After this, however, things get better in Kinect Star Wars. Pod racing still isn’t perfect - the tracks suffer rather zealously enforced out of bounds areas, and the group of racers bunches so that you’ll fall rapidly down the field if you make a mistake. However, the controls are extremely convincing, asking you to push and pull on the reins of the engine pods to control direction, and with some nice tossing and throwing gestures to put healing or blasting droids into action.
Surprisingly, Pod racing has both challenge and a certain amount of depth. Play in the normal difficulty mode and just cornering will keep you on your toes, and there’s a need to replay each track a few time and check the various alternate routes to work out which are the best. As with Jedi Destiny, the events are tied together in a story, with characters and locations familiar from Episode One.
It’s a great reminder of how spectacular Episode One’s pod-race was, with good-looking tracks pulled from around the Star Wars universe, up to 12 pod racers on-screen at any time, and an impressive sense of speed. And wherever you are on the track there’s always something going on, whether it’s Sarlaac awakening to cause mayhem on Tatooine, or a republic vs seperatist skirmish while you’re trying to navigate Felucia’s weird jungle scenery.
Better still - at least for a while - is Rancour Rampage. Here you take the role of Return of the Jedi’s infamous beastie, heading out onto the streets of Felucia or Mos Eisley, smashing buildings, eating, bashing and squashing the locals, and generally tearing the whole place up. Again the controls, which combine one-to-one tracking of your steps and arm-swings with the Rancor’s and some simple gestures to charge and jump, are sophisticated and sensitive.
What’s more, to keep things a little tactical - well, as tactical as you can be in a game called Rancor Rampage - the game constantly throws out new challenges, like picking up a bystander and throwing them so many feet, destroying a droid with a massive handclap or wrecking a building any way you choose.
Completing these tasks will earn you points, and by earning points you can level-up your Rancor. This in-turn unlocks new waves of attackers, such as speeder bikes or TIE Fighters, which try to come and see you off. By doing to them before they can do to you, you can build up some really big points.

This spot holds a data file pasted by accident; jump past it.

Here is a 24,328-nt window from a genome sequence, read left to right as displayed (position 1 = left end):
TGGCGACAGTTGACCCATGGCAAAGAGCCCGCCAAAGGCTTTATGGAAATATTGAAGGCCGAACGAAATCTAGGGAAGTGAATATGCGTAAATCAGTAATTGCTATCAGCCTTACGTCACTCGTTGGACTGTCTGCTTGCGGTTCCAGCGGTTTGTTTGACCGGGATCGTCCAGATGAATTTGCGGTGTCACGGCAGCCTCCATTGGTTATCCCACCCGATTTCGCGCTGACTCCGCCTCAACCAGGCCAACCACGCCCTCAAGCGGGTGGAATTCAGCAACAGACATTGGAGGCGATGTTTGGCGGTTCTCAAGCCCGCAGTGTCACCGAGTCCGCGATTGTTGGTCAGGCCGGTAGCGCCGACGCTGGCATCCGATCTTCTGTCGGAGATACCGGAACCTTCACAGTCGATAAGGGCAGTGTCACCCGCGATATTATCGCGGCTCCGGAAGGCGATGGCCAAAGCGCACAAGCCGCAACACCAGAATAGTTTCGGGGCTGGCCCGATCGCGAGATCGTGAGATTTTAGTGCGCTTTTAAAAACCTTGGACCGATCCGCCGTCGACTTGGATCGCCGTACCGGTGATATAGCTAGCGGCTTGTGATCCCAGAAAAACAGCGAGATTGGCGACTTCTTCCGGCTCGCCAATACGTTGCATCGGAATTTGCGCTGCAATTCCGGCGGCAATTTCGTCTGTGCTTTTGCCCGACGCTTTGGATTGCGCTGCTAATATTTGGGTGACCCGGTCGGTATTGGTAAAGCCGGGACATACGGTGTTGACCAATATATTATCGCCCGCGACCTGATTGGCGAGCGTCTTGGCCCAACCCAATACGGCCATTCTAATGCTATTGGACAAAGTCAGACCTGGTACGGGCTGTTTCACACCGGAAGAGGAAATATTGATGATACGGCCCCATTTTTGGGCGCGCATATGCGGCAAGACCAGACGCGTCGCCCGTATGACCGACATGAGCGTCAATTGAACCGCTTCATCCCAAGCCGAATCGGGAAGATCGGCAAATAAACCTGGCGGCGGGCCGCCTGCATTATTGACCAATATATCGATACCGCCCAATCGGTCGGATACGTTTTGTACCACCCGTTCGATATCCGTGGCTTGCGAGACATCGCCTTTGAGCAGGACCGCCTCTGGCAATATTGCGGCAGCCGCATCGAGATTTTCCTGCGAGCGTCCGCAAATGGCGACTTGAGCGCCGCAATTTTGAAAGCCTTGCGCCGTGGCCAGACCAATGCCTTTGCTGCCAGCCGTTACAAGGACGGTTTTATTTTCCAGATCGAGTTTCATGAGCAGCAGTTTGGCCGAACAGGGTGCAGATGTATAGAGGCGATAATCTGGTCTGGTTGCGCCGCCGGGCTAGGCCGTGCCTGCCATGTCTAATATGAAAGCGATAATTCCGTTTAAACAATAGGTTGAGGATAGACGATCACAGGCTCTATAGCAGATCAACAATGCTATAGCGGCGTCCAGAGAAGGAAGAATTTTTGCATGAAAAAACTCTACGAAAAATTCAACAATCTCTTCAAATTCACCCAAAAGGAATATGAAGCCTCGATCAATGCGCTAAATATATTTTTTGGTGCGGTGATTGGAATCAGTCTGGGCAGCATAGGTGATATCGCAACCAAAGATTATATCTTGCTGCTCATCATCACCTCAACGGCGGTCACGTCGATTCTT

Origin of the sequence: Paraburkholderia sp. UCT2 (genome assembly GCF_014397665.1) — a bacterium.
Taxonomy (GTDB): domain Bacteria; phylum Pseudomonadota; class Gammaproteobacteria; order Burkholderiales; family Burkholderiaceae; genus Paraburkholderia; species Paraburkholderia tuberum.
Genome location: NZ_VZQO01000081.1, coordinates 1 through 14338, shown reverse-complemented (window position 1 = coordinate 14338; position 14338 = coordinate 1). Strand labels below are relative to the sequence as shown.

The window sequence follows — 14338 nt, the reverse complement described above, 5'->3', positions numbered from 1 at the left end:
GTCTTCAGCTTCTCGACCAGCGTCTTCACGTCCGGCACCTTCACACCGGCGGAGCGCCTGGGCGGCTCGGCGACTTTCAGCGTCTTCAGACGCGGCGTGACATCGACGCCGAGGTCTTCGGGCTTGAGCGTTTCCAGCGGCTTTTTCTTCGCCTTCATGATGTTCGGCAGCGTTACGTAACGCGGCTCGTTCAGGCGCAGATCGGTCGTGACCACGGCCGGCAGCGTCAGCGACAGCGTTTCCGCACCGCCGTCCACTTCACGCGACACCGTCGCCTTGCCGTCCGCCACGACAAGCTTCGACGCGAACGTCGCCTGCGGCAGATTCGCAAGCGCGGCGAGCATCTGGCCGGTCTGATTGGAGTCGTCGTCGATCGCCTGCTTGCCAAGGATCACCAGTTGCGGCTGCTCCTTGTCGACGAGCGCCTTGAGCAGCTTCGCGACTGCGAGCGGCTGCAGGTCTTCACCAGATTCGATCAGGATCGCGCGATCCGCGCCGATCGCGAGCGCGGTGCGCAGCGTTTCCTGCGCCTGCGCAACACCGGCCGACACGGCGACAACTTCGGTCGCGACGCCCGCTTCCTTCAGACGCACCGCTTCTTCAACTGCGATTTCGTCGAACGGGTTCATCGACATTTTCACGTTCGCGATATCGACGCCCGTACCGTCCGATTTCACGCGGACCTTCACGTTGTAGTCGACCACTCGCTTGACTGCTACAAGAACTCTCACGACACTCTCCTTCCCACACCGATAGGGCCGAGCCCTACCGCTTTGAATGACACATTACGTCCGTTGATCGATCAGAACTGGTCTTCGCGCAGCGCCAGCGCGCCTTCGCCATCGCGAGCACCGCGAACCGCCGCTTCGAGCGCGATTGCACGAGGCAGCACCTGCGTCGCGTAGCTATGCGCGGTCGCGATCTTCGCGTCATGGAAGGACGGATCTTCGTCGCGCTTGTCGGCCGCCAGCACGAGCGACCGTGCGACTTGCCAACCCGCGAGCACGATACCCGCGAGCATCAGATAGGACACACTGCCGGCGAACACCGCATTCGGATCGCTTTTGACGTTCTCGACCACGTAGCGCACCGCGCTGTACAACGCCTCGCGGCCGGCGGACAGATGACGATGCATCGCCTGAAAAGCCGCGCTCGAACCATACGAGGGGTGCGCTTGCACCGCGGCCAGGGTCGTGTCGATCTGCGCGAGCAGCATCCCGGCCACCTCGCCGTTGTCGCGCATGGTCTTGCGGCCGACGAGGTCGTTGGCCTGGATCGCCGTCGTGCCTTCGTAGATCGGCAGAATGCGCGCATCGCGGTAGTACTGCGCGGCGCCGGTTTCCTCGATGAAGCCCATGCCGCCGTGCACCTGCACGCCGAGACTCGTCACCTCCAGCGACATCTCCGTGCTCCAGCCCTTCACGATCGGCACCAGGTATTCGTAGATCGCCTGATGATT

Galactic Dance Off
The final mode might be the most controversial. Galactic Dance Off is a clone of the excellent Dance Central games, but with the action moved to classic Star Wars locations such as Jabba’s Palace or the Bespin carbonite freezer. Fellow dancers become exotic aliens, or established stars like Han Solo or Princess Leia. Even the songs get reworked with Star Wars-related lyrics, so that the old Christina Aguilera hit goes from Genie in a Bottle to Princess in a Battle, with Leia urging Han to man-up and join the rebel alliance.
It’s not hard to see some Star Wars fans cringing at the sight of Han Solo grooving to ‘I’m Han Solo’ just before he hits the freezer, but those with a more open mind will realise that, actually, it’s just all quite funny. The game does a good job of recognising and evaluating your dance moves, with clear feedback on where you’re going wrong and bonus points for perfect poise and timing, and it works both as a simple dance game and as a laugh for Star Wars addicts.
None of these games would make a full release on their own. Jedi Destiny is flawed and not varied enough, Galactic Dance Off has too few moves and music tracks, Pod racing suffers from having only six courses and Rancour Rampage from a lack of cities to, well, rampage. Yet when you put it all together, it just works.
The use of Star Wars characters and locations manages to give Kinect Star Wars atmosphere, and the game is cleverly balanced to appeal to both the thirty/fortysomething nostalgics who saw the original trilogy on first release, and the younger fans who came in with the prequel trilogy or Clone Wars. It also shows how far Microsoft has come in terms of making Kinect controls more sensitive, and more suitable for more demanding games. Most of all, Kinect Star Wars is a great game to dip in and out of, and a fine one to watch, making it a natural hit with families or groups of friends. This might not be the motion-controlled Star Wars game that so many of us think we want, but who cares? The bottom line is that Kinect Star Wars delivers a lot of Star Wars fun.
None of the elements of Kinect Star Wars could make it on their own, but here the whole is more than the sum of its parts. Whether you’re a kid looking for your own Star Wars adventure or an adult looking to wreck things as a Rancor or get down on the Jabba’s palace dancefloor with Princess Leia, there’s plenty of fun to be had.